Regrowing Puerto Rico's Agriculture

BY EDM | 24 MAY 2018
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How young people are helping the island recover after last year's hurricanes.
It may seem unlikely that after a hurricane leaves you literally without a roof over your head, a tiny tree bearing papaya -- not even papaya, actually, just the stem that will eventually sprout papaya -- could bring you hope.

But that seemed to be the case when Dariana Mattei-Ramos distributed papaya tree seedlings -- and orange, lime and soursop seedlings -- to families trying to rebuild in Puerto Rico after Hurricane Maria hit the island last fall. Mattei-Ramos was surprised herself, but also quite pleased at the reception to the fruit trees, which were one of several projects she’s undertaken with the Caribbean Youth Environment Network’s (or CYEN) Puerto Rico chapter.

Most of the island’s agriculture was lost from the impact of Hurricane Maria, said Mattei-Ramos, who discussed her work during a presentation at WWF’s Washington, D.C., offices. In such an agriculture-heavy economy, she said, that loss means even more food must be imported to the island.

She's working to make that less.

CYEN Puerto Rico started about three years ago, one of several groups that want to make the island more resilient to disasters. And when the devastation is as widespread as it was after the hurricanes of last summer and fall, it opens room for Puerto Rico to be much more resilient in the future than in the past.

Around the same time Mattei-Ramos and the other team members distributed fruit trees, they also distributed seeds. It was part of a two-pronged approach: On the one hand, the trees (and other items like clothing and solar lamps) went to families in hard-hit, high-poverty areas. On the other hand, the seeds, including cilantro, basil, lettuce and pepper -- food that’s popular in Puerto Rico and can grow in the island’s hot weather -- went to small-scale farmers with limited access to those resources.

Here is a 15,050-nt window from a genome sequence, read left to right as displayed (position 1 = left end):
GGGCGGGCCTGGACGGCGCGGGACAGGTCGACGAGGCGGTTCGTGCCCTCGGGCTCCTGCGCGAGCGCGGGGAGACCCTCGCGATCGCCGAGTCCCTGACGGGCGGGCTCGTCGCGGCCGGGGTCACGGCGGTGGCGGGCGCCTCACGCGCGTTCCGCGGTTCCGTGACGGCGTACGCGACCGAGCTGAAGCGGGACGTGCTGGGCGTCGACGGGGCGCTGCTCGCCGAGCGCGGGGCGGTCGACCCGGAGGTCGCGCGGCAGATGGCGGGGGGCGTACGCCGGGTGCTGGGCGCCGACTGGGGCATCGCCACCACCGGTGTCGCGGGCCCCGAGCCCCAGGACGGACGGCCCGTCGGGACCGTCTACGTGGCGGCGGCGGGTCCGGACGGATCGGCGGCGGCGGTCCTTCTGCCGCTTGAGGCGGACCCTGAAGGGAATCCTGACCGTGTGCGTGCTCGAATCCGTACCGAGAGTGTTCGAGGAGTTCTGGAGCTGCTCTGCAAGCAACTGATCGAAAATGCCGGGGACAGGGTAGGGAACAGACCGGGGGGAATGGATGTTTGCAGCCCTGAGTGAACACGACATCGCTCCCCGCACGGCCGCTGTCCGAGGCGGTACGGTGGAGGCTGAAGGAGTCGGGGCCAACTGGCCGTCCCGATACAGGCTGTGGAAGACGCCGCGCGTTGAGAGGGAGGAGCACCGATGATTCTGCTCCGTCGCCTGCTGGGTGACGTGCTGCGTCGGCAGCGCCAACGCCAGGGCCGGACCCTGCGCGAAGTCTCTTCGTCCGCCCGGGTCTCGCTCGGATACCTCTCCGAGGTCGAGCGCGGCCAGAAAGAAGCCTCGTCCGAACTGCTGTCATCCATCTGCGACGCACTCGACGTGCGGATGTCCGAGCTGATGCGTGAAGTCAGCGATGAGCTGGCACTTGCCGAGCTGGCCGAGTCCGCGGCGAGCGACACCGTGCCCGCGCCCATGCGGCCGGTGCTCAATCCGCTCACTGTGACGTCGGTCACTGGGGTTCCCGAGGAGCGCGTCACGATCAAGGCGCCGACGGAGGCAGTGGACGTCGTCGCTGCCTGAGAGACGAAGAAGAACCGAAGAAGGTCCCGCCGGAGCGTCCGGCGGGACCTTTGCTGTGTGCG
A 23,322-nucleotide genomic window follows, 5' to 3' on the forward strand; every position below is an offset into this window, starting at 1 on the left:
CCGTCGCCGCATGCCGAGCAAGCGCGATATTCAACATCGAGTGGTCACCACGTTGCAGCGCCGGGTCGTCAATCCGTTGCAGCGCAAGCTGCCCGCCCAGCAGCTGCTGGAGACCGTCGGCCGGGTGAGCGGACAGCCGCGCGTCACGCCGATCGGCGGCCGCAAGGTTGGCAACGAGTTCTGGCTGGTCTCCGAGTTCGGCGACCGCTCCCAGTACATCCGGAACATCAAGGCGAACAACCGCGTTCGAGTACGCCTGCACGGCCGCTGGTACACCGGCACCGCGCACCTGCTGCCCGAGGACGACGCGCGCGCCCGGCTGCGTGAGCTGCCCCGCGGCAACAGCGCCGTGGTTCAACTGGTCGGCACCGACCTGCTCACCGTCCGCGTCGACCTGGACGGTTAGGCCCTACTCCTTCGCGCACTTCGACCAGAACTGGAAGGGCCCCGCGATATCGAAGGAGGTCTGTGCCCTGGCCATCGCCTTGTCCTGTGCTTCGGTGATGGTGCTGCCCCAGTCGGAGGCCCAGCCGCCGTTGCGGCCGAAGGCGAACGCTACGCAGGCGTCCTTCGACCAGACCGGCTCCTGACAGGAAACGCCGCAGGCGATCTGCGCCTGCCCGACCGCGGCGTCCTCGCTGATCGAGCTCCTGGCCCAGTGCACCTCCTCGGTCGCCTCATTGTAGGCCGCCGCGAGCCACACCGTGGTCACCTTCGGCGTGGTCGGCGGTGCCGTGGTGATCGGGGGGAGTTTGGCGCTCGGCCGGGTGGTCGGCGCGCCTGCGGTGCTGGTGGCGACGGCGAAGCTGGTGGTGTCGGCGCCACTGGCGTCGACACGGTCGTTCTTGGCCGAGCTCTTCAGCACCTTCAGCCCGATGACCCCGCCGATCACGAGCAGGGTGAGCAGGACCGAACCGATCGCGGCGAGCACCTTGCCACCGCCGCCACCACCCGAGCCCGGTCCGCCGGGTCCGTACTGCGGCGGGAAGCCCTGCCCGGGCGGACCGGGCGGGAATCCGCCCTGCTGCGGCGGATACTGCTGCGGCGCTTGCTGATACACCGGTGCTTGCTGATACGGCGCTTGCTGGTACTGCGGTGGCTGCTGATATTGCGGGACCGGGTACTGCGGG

Mattei-Ramos’ work fits well with WWF’s Environment and Disaster Management program, which focuses on integrating environmentally responsible practices into disaster management. For example, in Sri Lanka, WWF and local partners trained tsunami-impacted families in organic home gardening and composting techniques, providing training participants with seeds and plants in order to improve food security and manage waste.

More recently, WWF aided in reconstruction efforts following the 2015 Nepal earthquakes. That work included helping restore irrigation systems, restocking livestock, and training community members in soil bioengineering techniques to stabilize the landslides that resulted from the earthquakes.

“We’re committed to training the next generation of practitioners, and we’re inspired by the work Dariana and her colleagues are doing,” said Anita van Breda, senior director for Environment and Disaster Management at WWF. In addition to trainings like the ones in Sri Lanka and Nepal, van Breda and her team also train students at U.S. universities in responsible disaster management techniques.

With a long road of rebuilding ahead after Hurricane Maria, especially for small towns like Mattei-Ramos’ native Adjuntas, CYEN’s 15-member team in Puerto Rico is trying to grow the still small youth movement on the island. After the government announced the upcoming closure of 283 public schools, Mattei-Ramos and her colleagues decided they’d like to reclaim some of those schools -- “rescue” them -- and turn them into agricultural spaces where community members, including young children, can learn gardening and growing techniques.

Mattei-Ramos and the others have one particular school in mind, in Adjuntas, to rescue first. With more time and a bigger team, though, they want to expand to more buildings throughout the island, so more communities can grow their own food and, with it, their homes and livelihoods.

Check back for more soon on Caribbean rebuilding.

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